“Slumdog Millionaire” is well-done but a bit hollow

By by Andres Miguel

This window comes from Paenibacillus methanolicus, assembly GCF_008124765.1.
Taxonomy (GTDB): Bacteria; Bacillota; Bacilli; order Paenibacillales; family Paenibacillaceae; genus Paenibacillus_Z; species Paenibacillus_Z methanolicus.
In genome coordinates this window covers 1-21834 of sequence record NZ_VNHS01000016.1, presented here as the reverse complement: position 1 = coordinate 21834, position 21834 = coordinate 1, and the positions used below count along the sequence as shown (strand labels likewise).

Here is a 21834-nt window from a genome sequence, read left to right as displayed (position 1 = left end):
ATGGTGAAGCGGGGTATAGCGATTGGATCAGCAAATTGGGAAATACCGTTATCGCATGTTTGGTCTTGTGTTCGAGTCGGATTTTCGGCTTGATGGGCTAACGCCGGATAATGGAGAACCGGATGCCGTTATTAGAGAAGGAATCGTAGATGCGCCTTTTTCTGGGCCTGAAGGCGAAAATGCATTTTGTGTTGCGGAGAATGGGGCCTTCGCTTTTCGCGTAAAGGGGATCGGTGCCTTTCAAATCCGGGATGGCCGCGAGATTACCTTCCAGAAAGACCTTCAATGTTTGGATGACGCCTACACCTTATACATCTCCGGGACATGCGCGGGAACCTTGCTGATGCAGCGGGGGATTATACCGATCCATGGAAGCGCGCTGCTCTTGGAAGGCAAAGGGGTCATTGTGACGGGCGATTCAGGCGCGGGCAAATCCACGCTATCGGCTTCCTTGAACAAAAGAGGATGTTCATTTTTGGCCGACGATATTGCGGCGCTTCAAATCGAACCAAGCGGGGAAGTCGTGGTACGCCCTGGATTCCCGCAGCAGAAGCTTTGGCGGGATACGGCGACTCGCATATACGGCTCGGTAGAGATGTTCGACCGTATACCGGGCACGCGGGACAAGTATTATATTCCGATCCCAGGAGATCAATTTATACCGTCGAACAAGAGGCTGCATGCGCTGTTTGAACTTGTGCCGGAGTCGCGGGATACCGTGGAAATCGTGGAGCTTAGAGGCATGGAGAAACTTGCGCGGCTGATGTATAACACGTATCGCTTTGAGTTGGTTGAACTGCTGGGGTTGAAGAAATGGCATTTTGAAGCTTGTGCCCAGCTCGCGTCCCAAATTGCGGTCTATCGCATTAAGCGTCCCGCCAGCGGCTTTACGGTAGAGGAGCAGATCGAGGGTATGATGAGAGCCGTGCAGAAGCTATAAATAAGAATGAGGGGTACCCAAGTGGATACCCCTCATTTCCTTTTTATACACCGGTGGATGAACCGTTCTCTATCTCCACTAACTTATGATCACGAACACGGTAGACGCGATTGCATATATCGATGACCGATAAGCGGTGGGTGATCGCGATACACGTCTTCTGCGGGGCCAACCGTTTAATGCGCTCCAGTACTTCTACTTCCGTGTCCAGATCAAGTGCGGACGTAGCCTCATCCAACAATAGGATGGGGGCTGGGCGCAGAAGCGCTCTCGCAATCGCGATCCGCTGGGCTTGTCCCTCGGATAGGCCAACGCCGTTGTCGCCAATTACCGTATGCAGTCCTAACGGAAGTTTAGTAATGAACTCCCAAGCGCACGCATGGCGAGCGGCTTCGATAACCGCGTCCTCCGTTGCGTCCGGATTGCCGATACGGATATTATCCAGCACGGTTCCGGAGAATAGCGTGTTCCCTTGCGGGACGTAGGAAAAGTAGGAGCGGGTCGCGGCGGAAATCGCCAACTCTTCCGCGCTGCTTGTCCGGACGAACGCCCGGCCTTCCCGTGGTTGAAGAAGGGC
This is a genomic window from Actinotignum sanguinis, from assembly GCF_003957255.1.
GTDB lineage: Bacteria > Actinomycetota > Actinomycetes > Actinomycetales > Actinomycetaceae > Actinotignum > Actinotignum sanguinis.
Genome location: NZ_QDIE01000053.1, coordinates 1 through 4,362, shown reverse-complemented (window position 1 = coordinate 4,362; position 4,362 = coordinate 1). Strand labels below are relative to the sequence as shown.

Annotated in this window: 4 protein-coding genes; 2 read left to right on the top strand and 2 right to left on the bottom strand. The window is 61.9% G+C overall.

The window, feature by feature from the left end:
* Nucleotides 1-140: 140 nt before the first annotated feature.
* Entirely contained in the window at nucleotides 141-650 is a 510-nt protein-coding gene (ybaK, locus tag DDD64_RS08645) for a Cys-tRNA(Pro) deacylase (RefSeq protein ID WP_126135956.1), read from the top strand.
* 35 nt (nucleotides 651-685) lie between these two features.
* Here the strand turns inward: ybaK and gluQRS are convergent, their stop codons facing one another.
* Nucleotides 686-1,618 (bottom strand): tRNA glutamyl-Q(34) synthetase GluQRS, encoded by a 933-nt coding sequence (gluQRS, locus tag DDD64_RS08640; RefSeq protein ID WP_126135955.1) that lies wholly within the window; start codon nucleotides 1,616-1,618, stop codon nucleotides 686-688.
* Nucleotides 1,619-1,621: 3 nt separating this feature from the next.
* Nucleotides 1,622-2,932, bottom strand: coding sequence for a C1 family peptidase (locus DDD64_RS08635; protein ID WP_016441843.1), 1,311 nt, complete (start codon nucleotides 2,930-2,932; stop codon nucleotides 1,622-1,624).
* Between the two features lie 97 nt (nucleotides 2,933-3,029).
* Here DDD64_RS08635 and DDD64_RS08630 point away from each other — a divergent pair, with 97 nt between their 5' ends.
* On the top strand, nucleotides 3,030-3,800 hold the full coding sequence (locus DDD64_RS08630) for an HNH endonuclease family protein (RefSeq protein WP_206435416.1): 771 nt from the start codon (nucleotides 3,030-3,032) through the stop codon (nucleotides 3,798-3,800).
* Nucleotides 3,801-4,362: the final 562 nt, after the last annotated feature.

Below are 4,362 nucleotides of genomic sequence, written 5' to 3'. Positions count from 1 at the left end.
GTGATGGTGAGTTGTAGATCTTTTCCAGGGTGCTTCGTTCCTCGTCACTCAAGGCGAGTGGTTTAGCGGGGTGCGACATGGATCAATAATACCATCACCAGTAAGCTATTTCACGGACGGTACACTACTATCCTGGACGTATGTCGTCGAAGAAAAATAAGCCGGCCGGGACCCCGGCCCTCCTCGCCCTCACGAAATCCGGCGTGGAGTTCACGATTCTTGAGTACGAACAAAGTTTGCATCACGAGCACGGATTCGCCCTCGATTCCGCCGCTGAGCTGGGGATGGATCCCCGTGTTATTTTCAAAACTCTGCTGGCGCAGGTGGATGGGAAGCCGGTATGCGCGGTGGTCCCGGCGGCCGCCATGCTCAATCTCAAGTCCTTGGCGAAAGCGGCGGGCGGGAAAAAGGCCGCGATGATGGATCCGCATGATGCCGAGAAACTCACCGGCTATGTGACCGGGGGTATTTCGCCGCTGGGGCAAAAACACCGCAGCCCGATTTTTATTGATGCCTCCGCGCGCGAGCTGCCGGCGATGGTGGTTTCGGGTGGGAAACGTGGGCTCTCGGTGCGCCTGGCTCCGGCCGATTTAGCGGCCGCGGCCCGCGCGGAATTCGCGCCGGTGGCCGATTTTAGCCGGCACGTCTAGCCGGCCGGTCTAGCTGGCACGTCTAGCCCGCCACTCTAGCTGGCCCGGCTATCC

‘Slumdog Millionaire,’ director Danny Boyle’s latest film effort, is a stunning cinematic… ‘Slumdog Millionaire,’ director Danny Boyle’s latest film effort, is a stunning cinematic example of a cliche straight out of politics: the exquisitely delivered but hollow message. ‘Slumdog,’ the story of Indian orphan Jamal Malik (Dev Patel) and his nearly life-long romance with fellow orphan Latika (Freida Pinto), is unique in its main storytelling device: a game of the Indian version of ‘Who Wants to Be a Millionaire?’ featuring Jamal as the challenger. Beyond being clever and unconventional, structuring the film around such a widely recognizable game show gives viewers the ability to enter Jamal’s impoverished life with ease. The film begins near its eventual end. Jamal is a single question away from the grand prize when the show suddenly ends for the night and he is inconspicuously arrested under suspicion of cheating. During the interrogation, Jamal reveals that, despite being an uneducated slum-dweller (known, of course, as a ‘slumdog’) with a menial job, each question has simply happened to relate back to a traumatic, defining moment in Jamal’s life that gave him the knowledge to answer correctly. The flashbacks to these moments make up the bulk of the film, revealing Jamal’s tragic past and eventually the current situation ‘- that he only went on the show to deliver a message to Latika, who he cannot find, and that he never intended to win money. It simply seemed fated that he would succeed. Unfortunately, that phrase ‘- and the idea of fate as a controlling power, in general ‘- quickly becomes the main theme of the film and divorces all the characters from any agency they might have had. The deus ex machina in this film is overwhelming and distracting, from the fated ‘Millionaire’ questions to the myriad coincidences in Jamal’s life leading to Latika’s frequent appearances and disappearances. Fortunately, the superficial aspects of ‘Slumdog’ are beautifully crafted. The imagery and atmosphere are a combination of an exuberant Bollywood color palette with the grainy, realist cinematography of a gritty drama. The acting is superb from all of Jamal’s and Latika’s incarnations over their history, and the music is appropriate and well-used. Even the telling of the story is fantastic ‘- the present-moment frame story surrounding Jamal’s past never incites confusion, and the pacing is restrained and effective despite the copious use of flashbacks. However, Boyle (director of ’28 Days Later’ and ‘Trainspotting’) seems to lose his thematic thrust in the telling of such an uplifting and sentimental story. While the glimpses into the poverty of modern-day India are certainly affecting, the film never rises above just being a retelling of events, chiefly because of the strong influence of ‘fate.’ There seems to be an implication throughout the film that Jamal somehow deserves to win millions and be with Latika simply because he suffered so much throughout his life ‘- and indeed seems to be the only reason why the film resolves the way it does. It is especially uncharacteristic of Boyle to lean so heavily on such basic themes in light of the complexity of his previous works ‘- the terrifying look at the monstrosity of humanity in ’28 Days Later’ being one example among many. It is unusual ‘- and slightly insulting ‘- that a film so exquisitely crafted in other respects has such a basic message (essentially the concept of karma) at its core. Unfortunately, this simplicity actually takes away from the effect of the film, leaving too many unexplained coincidences and unanswered questions to allow the acceptance of the miracle of fate that it attempts to enshrine. This is, of course, not an invalidation of ‘Slumdog’ as a whole. The film has a number of redeeming aspects and is, to be fair, a very engaging and entertaining experience. However, it ultimately mirrors the resplendent Bollywood-style musical number that accompanies the post-film credits ‘- gorgeous, exhilarating and almost fascinatingly empty.

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